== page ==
H = 1 2


(dr)(E2(r) + B2(r)) 6= 0 (2.2) Because the expectation value of the energy is not zero this causes a measurable force on the plates. Casimir did the derivation of this force and came to the conclusion that in the case of two perfectly reflecting parallel plates this is an attractive force. The result of Casimir’s derivation for the energy per unit area and the force per unit area are:

E = − π2

720a3~c, F = − d

daE = − π2

240a4~c (2.3)


That equation 2.3 has a dependence on a is completely determined by dimen- sional considerations. If we fill in the values in the above formula we get the following result for the Casimir Force:

F = −8.11MeV fm a−4 = −1.30 × 10−27N m2a−4 (2.4) This result is very small and it is mentioned before that it is generally overruled by the electrostatic repulsion between the plates. It is overruled if each plate has an excess electron density n greater than 1/a2. In the µm regime and below, the Casimir Force can not be neglected.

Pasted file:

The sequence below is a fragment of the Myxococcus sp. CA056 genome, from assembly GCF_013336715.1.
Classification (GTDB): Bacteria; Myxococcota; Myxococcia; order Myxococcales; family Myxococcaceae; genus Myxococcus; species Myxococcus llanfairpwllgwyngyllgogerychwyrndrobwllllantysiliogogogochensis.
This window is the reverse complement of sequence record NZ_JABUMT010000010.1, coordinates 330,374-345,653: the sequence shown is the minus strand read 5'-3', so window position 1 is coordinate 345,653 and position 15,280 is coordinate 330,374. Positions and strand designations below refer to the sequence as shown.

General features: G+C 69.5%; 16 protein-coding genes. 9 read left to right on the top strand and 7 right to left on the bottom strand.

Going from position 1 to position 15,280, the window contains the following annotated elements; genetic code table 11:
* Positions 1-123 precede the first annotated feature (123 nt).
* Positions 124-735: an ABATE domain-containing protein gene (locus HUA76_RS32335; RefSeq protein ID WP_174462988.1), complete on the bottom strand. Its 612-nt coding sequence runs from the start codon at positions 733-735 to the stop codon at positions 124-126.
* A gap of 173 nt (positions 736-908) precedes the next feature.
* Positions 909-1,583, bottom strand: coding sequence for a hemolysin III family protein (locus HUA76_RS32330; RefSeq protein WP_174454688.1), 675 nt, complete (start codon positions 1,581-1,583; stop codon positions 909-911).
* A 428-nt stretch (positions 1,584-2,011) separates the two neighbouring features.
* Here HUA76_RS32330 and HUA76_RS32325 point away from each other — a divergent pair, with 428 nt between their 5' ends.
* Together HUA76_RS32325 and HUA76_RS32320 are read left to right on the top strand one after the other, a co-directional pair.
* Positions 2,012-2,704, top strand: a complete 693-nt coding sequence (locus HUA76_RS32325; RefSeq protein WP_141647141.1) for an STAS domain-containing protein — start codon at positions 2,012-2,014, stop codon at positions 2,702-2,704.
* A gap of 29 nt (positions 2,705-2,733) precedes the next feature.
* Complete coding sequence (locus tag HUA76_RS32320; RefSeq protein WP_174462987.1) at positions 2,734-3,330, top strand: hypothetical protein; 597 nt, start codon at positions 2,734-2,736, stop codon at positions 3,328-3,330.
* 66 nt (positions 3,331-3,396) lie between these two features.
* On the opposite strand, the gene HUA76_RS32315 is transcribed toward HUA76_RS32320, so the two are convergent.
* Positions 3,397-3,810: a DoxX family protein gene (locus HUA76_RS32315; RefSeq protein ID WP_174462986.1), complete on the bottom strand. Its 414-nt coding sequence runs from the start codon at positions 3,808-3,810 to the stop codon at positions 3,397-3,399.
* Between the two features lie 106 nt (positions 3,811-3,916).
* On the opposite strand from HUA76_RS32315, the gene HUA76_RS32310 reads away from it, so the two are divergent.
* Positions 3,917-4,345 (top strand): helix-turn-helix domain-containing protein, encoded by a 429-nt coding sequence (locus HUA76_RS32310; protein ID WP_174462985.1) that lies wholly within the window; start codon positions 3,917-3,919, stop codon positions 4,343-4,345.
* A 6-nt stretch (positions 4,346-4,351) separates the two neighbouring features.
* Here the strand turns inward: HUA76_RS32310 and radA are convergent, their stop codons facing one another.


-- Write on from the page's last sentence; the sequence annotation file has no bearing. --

2.2 Lifshitz theory

Real materials are not perfect reflectors and those material properties have be taken in account. The widely used theory of dispersive forces between macro- scopic bodies was developed by Lifshitz in 1955. It makes use of the theory of fluctuating electromagnetic fields [12]. Dispersive forces can not be calculated when starting from microscopic interactions between separate atoms due to the presence of other atoms and their associated fields. Electrons in a field do not keep their position and therefore it is not possible to calculate the individual distortion in the atoms in a lattice. When using the macroscopic point of view where the lattice is seen as a continuous media one can give a description of the dissipation by using the fluctuation dissipation theorem. These fluctuating currents find their origin in fluctuations in the electric polarization.

The Fluctuation Dissipation Theorem (FDT) [13, 14, 15] states that in thermal equilibrium the correlation of fluctuating currents are related with the dissipa- tion in the medium according to the following formula: